So each year, on the fifth day of the fifth lunar month, teams from around the world race up and down the various rivers of Taiwan, re-enacting the search for Qu Yuan. Really, international teams participate in the boat races, and it really is exciting!
We watched the races for a bit, but had questions, so I found a young woman who spoke English well. Turns out she was there to cheer on her friend's team - they were last year's champion team! So, teams range from the small boats (twelve rowers, plus a drummer, a navigator who steers with the rudder, and a signal person), up to the large boats which have sixteen or eighteen rowers. Each team is assigned a time slot and races against comparable teams. The race is 500 meters, so the races are over fairly quickly; then the team rows back to the dock, but that part doesn't count.
Friday's and Saturday's races are essentially the qualifying matches. The winners of each heat then compete on Sunday during the finals, in a series of races, until there's one ultimate winning team.
And then she had to go cheer her friend's team, so I didn't get the rest of my questions answered.
We aren't sure how the teams are set up, or if teams only race against similar teams. For example, some teams seemed to be only women rowers. Do they race against only women teams? Or mixed teams? We don't know.
Teams were easy to recognize because they have team shirts and a coordinating flag. They would do warm up exercises and stretches, put on their life jackets, and head down to the dock. Race staff would show them their dragon boat, and hold the dragon's head while the team climbed on board, front to back, so that the front people would help steady those walking to the back of the boat. (These are long narrow boats.)
Everyone would get into position, the drummer would set the pace for rowing, and they'd back out of their slot and go line up for the race. Now, while the teams seemed to be great at rowing at speed for the 500 meters, some of the teams were really bad about backing up and turning. It was pretty funny to watch - some were great, but some had trouble figuring out who should be rowing forwards or backwards to turn the boat. It was one of those Keystone Cops kind of events for some of the teams.
Then an airhorn would blast, the teams would start, and thud thud thud the rowers would dip their oars in time to the drummer, trying to not be confused by the drums on the other boats. And the same time, teams would be returning from the far end of the river.
At times there'd be one team that was clearly in front, just racing ahead of the other teams in that heat, several boat lengths ahead. Other teams would be the clear last place finisher, just way in back of the other boats and losing ground with each stroke.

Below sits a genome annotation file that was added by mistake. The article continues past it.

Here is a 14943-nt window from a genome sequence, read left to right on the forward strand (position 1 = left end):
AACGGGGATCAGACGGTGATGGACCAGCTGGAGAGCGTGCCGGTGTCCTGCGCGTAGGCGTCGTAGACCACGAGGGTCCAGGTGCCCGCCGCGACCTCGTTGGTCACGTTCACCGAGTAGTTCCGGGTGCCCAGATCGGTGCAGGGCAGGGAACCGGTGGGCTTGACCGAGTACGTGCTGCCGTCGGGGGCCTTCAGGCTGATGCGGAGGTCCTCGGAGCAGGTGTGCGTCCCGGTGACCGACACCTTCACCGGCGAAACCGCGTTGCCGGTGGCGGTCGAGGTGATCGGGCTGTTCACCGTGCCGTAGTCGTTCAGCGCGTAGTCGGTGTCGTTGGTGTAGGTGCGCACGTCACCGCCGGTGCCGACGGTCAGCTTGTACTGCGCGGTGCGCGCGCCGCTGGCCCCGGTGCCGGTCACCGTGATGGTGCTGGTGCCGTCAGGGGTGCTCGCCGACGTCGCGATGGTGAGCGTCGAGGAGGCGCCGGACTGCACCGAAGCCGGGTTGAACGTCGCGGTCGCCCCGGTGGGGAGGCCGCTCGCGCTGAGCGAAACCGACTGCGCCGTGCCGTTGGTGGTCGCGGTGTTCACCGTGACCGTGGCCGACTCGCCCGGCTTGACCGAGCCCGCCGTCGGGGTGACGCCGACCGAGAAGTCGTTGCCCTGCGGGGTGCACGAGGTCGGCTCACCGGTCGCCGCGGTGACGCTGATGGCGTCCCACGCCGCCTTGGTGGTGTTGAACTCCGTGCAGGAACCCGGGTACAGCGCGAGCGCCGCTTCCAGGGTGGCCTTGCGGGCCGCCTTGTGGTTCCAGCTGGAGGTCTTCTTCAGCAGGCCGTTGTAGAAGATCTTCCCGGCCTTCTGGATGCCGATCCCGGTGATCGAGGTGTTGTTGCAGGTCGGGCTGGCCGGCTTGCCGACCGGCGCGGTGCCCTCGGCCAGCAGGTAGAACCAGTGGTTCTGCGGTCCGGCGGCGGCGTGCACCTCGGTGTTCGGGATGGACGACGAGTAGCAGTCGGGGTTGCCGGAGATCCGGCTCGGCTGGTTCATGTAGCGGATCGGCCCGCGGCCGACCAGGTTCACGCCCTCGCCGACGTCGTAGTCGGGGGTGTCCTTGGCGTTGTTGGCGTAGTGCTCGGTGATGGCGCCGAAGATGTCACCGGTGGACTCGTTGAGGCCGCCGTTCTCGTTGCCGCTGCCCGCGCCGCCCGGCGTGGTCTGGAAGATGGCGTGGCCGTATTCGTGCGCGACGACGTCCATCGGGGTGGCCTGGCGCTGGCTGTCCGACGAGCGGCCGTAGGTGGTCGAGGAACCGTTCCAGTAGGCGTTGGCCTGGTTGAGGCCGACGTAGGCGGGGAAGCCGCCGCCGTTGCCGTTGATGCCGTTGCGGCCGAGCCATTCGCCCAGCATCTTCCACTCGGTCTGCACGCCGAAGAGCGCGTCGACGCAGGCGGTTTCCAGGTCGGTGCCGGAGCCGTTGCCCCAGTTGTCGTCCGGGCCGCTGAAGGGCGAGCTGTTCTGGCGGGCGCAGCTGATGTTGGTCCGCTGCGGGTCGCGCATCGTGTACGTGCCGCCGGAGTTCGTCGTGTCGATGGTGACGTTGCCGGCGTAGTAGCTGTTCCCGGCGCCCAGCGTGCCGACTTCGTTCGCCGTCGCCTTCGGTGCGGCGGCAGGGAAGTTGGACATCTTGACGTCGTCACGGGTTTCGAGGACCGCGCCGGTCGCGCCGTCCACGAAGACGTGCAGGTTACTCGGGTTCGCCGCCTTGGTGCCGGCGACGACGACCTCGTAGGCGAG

But some heats the dragon boats were neck and neck, vying for first all the 500 meters down the river! When watching, it was hard to see which dragon was out in front! The announcements would broadcast the winners, but we had no idea because everything was in Chinese. It was thrilling to watch!
Apparently the finals on Sunday are the most exciting event, though, because these are the best teams and they truly fly down the race course!
There are other events - carnival sort of games, slides and bouncey houses for small kids, booths with food and souvenirs - all the normal sorts of things you expect at festivals.
There was one team shirt that was great, black with a gold dragon face on the front. Unfortunately, they only make enough team shirts for the team - they don't sell them. (One would think this might be a great fund-raiser for the teams. But maybe this isn't a very entrepreneurial enterprise.) But people were very nice trying to understand what we wanted, and to figure out how they could help us.
In all the chatting, we saw two men with Cigna shirts - so of course I told them that was my health insurance company, and they enjoyed that. We asked how their race went, and they won their match - so, well, what could I do, I had to take their photo and I told them they'd be in our blog.
The city also runs shuttle buses from various points in town to the river park, to ease traffic congestion. We found the spot for the bus back, although we weren't sure where to get off or where to find a bus back to our area. But it got us closer, and a few people on the bus spoke enough English to ask us where we're from, what we're doing there, and how do we like Taiwan. (There aren't very many tourists running around here.)
We'll try to get there on Sunday for the finals, and get some more photos. It really was an exciting cultural event - and we're also hoping for fireworks in the evening!